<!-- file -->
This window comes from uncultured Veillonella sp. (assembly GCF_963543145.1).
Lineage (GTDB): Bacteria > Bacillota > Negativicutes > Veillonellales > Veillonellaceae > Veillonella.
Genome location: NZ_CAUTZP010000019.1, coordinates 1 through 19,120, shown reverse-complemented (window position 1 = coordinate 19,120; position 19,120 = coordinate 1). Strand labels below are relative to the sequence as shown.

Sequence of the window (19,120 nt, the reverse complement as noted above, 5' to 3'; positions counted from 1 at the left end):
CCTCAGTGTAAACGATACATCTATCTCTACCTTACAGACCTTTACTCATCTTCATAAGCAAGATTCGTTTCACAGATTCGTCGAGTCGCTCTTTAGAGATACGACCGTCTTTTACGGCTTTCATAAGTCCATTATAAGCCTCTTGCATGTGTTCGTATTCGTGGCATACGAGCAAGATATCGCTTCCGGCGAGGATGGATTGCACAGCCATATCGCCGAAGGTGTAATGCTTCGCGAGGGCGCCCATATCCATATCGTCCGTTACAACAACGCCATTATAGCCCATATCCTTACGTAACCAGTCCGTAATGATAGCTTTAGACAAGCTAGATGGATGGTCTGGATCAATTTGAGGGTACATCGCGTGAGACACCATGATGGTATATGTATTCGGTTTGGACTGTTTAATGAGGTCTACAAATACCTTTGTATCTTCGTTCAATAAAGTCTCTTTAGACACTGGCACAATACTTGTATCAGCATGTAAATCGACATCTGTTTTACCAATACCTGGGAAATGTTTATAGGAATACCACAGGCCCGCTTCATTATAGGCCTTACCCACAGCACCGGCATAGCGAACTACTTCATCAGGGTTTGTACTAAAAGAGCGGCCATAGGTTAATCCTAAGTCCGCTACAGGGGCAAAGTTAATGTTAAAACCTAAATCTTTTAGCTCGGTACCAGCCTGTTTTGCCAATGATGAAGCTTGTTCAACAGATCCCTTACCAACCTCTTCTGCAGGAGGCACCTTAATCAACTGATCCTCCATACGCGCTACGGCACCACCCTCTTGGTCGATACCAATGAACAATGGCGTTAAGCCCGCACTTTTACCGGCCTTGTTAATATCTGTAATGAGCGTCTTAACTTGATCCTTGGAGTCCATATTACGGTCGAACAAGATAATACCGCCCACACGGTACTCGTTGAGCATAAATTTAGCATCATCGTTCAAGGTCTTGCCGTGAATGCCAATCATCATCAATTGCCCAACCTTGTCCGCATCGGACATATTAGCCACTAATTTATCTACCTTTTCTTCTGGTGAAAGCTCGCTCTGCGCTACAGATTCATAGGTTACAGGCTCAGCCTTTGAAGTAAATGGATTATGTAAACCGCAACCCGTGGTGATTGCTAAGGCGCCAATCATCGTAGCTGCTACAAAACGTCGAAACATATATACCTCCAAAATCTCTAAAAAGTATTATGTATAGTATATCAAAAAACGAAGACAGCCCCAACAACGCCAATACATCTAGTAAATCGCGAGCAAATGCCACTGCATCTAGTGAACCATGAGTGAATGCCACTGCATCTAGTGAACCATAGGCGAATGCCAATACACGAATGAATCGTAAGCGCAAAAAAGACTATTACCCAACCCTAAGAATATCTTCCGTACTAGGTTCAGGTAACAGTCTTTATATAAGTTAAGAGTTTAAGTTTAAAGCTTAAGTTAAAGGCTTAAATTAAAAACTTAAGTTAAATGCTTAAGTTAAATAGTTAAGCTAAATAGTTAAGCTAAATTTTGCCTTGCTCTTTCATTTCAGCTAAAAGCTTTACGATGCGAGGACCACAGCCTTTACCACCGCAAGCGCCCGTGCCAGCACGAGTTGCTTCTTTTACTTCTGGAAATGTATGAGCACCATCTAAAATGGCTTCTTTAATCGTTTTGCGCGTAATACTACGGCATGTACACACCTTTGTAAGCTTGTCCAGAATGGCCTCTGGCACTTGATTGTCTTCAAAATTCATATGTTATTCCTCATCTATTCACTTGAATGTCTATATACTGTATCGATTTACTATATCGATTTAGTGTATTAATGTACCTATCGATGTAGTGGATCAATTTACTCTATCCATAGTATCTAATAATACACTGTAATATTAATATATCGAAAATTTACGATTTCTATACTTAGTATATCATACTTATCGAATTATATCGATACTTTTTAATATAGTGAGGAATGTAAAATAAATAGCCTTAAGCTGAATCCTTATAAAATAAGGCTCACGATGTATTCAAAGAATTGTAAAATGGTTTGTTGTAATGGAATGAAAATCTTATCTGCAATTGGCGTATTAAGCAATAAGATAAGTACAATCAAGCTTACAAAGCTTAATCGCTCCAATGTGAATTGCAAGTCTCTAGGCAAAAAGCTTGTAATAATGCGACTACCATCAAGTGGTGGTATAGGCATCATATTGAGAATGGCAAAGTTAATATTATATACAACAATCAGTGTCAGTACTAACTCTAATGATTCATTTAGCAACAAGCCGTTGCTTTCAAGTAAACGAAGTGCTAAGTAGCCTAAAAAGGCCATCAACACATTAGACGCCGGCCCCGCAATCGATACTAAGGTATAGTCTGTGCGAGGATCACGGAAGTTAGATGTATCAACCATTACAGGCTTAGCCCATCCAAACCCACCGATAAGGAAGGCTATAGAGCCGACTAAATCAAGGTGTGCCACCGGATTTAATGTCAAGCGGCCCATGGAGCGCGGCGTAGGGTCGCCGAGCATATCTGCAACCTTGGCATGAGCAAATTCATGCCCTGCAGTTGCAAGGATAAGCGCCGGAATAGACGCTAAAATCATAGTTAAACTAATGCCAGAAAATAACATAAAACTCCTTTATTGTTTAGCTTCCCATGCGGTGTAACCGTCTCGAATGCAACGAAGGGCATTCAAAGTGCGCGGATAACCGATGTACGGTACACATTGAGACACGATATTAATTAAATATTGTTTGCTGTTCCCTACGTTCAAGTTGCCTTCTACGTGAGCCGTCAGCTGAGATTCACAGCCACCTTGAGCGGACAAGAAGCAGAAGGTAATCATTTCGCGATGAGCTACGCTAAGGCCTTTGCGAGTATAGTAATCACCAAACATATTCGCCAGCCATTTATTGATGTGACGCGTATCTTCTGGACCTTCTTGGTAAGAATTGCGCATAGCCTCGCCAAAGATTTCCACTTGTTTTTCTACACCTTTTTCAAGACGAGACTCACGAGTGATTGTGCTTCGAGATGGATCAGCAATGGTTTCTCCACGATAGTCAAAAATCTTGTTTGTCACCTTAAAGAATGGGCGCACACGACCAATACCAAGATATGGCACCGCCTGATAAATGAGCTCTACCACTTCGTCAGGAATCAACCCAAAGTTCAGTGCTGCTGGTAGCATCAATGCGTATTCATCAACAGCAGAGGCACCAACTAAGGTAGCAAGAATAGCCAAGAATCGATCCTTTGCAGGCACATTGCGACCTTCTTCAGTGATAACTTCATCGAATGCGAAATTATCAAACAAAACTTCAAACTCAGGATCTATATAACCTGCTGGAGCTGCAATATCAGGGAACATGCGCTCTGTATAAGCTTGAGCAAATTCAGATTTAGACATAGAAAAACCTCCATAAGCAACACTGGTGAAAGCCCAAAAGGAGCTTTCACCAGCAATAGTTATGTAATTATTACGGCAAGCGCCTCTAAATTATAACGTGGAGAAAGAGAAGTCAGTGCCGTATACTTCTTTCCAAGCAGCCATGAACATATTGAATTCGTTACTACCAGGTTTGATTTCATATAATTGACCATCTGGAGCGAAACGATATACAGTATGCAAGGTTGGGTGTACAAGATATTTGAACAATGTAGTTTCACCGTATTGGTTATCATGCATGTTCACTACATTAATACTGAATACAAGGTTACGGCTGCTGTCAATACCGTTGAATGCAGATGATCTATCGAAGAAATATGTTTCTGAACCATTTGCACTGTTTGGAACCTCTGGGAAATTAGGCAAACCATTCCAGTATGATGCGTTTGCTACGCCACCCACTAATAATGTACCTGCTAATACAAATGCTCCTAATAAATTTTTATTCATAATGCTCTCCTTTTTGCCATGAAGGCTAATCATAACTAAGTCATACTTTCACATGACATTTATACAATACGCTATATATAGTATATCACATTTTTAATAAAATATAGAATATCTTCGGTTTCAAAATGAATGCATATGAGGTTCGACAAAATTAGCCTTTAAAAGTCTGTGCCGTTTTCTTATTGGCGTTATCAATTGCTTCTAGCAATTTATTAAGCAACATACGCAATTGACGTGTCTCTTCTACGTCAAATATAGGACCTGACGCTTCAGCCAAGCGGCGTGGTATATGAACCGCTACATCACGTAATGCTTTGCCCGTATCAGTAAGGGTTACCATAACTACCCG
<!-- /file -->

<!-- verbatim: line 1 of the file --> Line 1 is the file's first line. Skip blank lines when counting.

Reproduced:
This window comes from uncultured Veillonella sp. (assembly GCF_963543145.1).